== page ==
This is with the IR mixed at about 60%. 100% is too bright, but combining the two signals gives you the best of both worlds.
Now that you want to play with these too, let me show you have it’s done.
How to Make an IR
- A DAW program of some kind that will run 3rd party plugins (I use Cubase Artist 8)
- A match EQ plugin of some type – MFreeformEqualizer by Melda Production ($45~ with my referral code: MELDA2762597) does the job great and, it turns out, will render the IR for you
- A source file that you want to replicate
- A target file that you want to sound like the source file
There’s a demo version available that might work fine for creating IRs. I haven’t tried it.
Source and Target Files
The whole idea of creating an impulse response like this for ukulele is to make up the difference between miked and plugged in sounds. To do this you need to have a start and end reference recordings.
At first, I didn’t even create new recordings for my IRs. I just used some of the rhythm ukulele parts from my album, If Only.
More recently I sat down to make some fresh, IR-specific recordings in which I played across the entirety of the instrument. These additional tones seemed to capture a more detailed – and better – IR.
For your playing material, try strumming some open chords, some closed voicings up the neck, along with some fingerpicking and single-note playing. This cross-section will give you the full spectrum of your instrument.
The bottom line is that you should have a simultaneous two track recording of your instrument using a mic AND the pickup. (Each mic and mic placement sounds different and will create unique IR responses.)
Making the IR
This next bit is the fun part.
MFreeformEqualizer has two options for capturing the source EQ curve: sidechain and audio file. I don’t have sidechain capabilities in Cubase so I was grateful for the audio file option.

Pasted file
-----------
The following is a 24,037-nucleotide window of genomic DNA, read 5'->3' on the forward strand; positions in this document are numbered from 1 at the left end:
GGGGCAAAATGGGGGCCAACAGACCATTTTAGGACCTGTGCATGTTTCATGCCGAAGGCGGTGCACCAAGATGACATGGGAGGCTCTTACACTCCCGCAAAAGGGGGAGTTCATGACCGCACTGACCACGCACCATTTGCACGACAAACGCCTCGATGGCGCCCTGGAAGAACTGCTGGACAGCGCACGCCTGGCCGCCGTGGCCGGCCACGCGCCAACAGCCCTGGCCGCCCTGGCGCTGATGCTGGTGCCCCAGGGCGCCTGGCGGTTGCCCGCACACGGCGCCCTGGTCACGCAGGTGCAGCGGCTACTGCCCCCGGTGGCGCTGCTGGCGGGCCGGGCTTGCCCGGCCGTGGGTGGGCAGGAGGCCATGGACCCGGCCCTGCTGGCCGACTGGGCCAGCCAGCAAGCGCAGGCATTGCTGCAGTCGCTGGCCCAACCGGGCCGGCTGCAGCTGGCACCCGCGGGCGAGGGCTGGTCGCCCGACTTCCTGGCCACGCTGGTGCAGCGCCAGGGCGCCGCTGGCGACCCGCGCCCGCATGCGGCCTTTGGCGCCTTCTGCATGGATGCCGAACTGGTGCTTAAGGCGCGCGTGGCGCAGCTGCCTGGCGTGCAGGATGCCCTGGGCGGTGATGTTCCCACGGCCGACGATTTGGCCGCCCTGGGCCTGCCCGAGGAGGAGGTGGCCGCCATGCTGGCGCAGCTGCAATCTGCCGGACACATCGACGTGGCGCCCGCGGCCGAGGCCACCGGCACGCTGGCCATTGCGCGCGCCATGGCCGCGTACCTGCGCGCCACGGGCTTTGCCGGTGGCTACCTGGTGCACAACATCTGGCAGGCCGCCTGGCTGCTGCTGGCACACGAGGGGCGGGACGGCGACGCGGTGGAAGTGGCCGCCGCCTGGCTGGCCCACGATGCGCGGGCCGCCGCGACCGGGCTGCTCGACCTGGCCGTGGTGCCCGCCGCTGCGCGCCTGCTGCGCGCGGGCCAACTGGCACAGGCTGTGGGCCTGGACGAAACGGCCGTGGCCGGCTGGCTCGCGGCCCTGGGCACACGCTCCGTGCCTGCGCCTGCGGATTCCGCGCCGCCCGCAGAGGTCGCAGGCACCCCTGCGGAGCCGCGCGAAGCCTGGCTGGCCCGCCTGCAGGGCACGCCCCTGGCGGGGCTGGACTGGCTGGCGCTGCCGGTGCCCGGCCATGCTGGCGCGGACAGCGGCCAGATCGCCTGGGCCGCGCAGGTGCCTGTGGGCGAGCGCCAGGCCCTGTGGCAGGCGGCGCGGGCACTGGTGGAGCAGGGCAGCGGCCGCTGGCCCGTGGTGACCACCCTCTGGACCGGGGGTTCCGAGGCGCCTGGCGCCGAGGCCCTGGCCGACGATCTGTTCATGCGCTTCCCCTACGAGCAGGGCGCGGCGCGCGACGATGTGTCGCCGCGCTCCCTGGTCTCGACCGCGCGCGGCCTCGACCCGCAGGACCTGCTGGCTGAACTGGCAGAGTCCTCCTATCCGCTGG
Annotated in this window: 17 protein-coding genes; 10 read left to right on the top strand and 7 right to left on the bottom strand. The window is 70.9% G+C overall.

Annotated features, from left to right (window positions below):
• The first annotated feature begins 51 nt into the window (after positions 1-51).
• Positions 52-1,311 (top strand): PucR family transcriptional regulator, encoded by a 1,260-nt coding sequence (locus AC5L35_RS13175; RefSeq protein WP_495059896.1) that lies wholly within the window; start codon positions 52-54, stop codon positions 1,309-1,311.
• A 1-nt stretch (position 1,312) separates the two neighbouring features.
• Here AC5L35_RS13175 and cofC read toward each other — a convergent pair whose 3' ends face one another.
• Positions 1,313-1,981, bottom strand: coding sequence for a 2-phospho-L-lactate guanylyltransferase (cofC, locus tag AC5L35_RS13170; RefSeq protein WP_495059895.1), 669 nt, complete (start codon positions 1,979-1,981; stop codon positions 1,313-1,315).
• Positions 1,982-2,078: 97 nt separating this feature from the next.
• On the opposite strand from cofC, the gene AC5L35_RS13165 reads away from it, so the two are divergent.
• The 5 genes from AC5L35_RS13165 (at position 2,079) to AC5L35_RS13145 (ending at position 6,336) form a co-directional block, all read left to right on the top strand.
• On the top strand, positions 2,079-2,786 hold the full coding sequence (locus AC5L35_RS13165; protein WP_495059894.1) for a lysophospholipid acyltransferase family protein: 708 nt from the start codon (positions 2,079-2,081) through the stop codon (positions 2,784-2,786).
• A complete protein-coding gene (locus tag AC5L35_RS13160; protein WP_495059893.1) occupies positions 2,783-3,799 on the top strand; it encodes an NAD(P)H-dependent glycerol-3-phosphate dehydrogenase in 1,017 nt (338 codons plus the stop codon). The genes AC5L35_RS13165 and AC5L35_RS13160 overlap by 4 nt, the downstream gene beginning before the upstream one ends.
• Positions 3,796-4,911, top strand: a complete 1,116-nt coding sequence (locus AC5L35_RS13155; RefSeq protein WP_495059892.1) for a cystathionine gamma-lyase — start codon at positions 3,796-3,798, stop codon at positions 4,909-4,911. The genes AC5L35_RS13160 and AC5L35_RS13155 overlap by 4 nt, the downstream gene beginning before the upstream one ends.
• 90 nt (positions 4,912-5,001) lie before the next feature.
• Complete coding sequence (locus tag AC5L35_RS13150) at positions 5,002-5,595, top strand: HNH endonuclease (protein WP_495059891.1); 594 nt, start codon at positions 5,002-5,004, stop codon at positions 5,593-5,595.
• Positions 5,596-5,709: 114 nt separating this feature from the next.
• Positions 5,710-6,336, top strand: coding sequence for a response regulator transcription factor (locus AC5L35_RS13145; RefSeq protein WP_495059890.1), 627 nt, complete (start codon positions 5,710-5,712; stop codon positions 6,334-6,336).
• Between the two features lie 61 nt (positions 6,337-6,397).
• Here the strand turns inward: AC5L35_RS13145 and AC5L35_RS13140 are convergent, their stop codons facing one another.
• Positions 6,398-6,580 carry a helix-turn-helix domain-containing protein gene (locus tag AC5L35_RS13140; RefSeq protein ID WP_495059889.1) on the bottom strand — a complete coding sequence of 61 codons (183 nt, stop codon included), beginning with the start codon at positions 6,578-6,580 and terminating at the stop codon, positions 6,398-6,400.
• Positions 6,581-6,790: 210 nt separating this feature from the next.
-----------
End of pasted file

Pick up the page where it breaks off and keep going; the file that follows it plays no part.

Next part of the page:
To go the audio file route, bounce a soloed render of your microphone track out of your DAW. Then load MFreeformEqualizer onto the pickup track. This is where we’re going to superimpose the miked uke IR.
In the MFreeformEqualizer look for the “AUTOMATIC EQ” section at the bottom of the window. Click the arrow/window button to expand it, if needed.
Now click the drop down on the right side of the red “ANALYSE source” button:
Select “Analyse audio files.”
Now choose the microphone render you just exported (hopefully you put it somewhere easy to remember!).
MFreeformEqualizer will quickly analyze the track and create and EQ curve for it. Like so:
To get the most detailed IR possible, you can pull the smoothness knob down to 0. This creates more points along the EQ curve and will look more saw-toothy.
In testing several smoothness settings, it seems like the lower the smoothness, the brighter the sound. Just adding a couple percentage points (1-2%) mellows out the highs and brings some mid mud into the mix.
Default output should be “0” and default range should be “+24.00db”.
In the tutorial I watched, the guy recommended clicking the “minimum phase” option. This seems crucial for using IRs in HX Stomp because ones I tried without minimum phase checked didn’t output any sound.